for x in... x remains global

Ben Finney bignose+hates-spam at benfinney.id.au
Wed Nov 8 13:23:29 CET 2006


Antoine De Groote <antoine at vo.lu> writes:

> for x in range(3): pass
>
> After this statement is executed x is global variable.

Not exactly. The name 'x' is bound at the scope of the 'for'
statement, and remains bound after the 'for' statement stops, just as
it would be if it was bound in any other statement.

> This seems very unnatural to me and caused me 3 three days of
> debugging because I was unintentionally using x further down in my
> program (typo).

This is, when used intentionally, one of the main useful features of
this behaviour: to determine where an iteration stopped by using the
value bound to the name ('x' in this case) after the iteration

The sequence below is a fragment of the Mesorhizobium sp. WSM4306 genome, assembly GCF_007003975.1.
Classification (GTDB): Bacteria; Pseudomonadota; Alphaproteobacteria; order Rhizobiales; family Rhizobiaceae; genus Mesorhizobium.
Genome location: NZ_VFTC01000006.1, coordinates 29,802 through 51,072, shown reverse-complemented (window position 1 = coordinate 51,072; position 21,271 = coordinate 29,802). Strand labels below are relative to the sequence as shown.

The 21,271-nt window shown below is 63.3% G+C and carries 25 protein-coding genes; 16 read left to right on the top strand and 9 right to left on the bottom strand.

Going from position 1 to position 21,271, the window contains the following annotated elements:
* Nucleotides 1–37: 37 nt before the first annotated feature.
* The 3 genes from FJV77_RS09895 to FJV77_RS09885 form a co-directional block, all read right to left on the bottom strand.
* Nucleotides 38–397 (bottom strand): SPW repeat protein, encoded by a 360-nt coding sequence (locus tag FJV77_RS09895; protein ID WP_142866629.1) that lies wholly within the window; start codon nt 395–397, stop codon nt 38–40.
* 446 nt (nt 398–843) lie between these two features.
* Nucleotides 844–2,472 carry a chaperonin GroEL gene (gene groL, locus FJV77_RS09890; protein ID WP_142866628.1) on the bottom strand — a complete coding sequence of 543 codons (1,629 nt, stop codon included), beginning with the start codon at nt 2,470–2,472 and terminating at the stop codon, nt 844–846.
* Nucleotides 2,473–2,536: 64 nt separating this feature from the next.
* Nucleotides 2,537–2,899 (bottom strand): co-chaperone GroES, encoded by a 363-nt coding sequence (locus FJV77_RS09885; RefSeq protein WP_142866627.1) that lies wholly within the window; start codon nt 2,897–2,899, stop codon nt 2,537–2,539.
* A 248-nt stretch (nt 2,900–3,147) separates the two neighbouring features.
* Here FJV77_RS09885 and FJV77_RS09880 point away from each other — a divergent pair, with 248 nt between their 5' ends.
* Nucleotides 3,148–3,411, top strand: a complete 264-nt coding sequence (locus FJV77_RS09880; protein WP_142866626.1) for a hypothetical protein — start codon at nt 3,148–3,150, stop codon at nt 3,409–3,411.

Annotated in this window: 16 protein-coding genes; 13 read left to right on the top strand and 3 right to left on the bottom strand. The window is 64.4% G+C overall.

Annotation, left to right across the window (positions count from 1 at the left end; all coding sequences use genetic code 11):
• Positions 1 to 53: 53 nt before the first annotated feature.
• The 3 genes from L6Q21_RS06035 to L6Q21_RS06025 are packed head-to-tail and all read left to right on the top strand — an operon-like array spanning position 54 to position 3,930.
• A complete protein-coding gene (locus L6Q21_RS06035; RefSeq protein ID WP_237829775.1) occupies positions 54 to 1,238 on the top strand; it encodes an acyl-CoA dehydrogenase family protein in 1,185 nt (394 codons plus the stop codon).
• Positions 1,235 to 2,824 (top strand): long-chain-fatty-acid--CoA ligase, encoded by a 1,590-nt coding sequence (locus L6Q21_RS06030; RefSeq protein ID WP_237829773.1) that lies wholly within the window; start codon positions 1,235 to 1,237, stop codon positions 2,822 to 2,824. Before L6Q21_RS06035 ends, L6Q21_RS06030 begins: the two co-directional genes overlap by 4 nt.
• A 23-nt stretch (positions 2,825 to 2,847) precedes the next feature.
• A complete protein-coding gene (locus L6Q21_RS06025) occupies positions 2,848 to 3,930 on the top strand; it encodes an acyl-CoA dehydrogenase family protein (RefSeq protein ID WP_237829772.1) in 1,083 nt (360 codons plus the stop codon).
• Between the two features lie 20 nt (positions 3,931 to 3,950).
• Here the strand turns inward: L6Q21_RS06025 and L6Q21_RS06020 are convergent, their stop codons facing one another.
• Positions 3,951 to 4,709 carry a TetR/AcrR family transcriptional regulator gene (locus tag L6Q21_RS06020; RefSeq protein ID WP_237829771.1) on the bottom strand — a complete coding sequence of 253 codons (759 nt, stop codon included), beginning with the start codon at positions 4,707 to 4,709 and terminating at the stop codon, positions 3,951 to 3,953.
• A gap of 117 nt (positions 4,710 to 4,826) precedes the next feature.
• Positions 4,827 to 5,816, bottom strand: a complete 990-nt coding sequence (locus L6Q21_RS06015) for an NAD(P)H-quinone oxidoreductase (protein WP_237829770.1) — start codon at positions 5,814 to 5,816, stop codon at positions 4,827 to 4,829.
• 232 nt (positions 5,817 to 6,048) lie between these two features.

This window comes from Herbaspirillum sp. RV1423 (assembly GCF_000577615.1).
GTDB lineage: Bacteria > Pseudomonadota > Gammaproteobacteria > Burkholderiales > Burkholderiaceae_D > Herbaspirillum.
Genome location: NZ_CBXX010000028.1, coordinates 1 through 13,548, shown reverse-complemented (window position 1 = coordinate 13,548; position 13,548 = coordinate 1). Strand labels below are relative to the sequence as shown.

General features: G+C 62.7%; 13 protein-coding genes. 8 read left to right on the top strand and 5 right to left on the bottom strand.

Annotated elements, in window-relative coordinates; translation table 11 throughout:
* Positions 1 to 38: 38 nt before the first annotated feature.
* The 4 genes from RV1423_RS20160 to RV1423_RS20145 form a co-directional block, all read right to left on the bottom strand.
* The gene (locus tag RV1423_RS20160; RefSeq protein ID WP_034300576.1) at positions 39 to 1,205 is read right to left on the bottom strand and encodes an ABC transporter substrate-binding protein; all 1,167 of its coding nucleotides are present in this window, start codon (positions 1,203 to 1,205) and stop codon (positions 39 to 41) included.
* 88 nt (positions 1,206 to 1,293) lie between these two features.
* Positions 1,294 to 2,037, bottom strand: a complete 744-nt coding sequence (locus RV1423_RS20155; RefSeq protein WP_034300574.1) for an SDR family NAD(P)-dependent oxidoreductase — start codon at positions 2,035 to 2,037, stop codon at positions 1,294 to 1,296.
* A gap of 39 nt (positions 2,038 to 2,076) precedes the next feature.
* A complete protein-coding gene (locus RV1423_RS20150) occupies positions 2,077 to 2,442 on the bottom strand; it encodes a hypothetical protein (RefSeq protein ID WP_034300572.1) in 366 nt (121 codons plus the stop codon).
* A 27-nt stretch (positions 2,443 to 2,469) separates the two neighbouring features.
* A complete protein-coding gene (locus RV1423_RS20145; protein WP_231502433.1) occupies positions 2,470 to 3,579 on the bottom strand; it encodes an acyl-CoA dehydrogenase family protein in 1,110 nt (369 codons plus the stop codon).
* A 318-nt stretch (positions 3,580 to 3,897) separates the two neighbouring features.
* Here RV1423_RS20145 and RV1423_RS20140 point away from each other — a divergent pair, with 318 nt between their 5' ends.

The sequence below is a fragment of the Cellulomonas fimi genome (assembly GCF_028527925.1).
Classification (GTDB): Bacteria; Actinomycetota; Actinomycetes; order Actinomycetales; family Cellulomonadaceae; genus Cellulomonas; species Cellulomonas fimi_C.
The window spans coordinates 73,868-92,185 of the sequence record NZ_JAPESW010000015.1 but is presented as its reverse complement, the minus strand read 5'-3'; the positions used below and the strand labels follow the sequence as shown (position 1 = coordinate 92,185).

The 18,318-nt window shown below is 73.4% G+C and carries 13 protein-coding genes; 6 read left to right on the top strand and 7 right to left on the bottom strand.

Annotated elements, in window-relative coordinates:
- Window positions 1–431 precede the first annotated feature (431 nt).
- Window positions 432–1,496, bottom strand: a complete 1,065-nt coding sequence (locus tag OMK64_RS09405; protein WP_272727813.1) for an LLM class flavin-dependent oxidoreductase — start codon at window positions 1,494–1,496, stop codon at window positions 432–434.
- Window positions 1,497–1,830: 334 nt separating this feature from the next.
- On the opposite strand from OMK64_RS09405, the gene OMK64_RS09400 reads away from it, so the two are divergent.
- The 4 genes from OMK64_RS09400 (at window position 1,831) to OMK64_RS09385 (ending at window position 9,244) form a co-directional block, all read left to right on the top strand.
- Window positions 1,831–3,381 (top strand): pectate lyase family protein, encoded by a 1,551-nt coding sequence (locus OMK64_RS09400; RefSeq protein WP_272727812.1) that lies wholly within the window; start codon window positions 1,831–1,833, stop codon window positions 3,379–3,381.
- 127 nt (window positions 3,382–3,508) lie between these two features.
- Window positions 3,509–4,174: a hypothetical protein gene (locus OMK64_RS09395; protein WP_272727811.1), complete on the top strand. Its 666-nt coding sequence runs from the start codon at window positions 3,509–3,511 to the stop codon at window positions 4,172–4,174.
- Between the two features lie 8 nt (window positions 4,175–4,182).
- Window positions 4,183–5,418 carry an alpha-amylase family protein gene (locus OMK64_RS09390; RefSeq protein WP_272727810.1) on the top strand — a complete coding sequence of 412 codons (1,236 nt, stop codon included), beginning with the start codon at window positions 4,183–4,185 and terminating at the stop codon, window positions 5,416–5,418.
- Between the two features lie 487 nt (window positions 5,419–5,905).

statement.

> I would have thought that variables like this are local to the for
> block.

They're bound at the scope of the 'for' statement. They're available
inside the suite of that statement.

> Is there a reason this is not the case? Maybe there are PEPs or
> something else about the matter that you can point me to?

This message addresses it:

    <URL:http://mail.python.org/pipermail/python-dev/2006-April/064624.html>

A search for the separate terms "python iteration variable scope" will
turn up more.

-- 
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_o__)                                                                  |
Ben Finney




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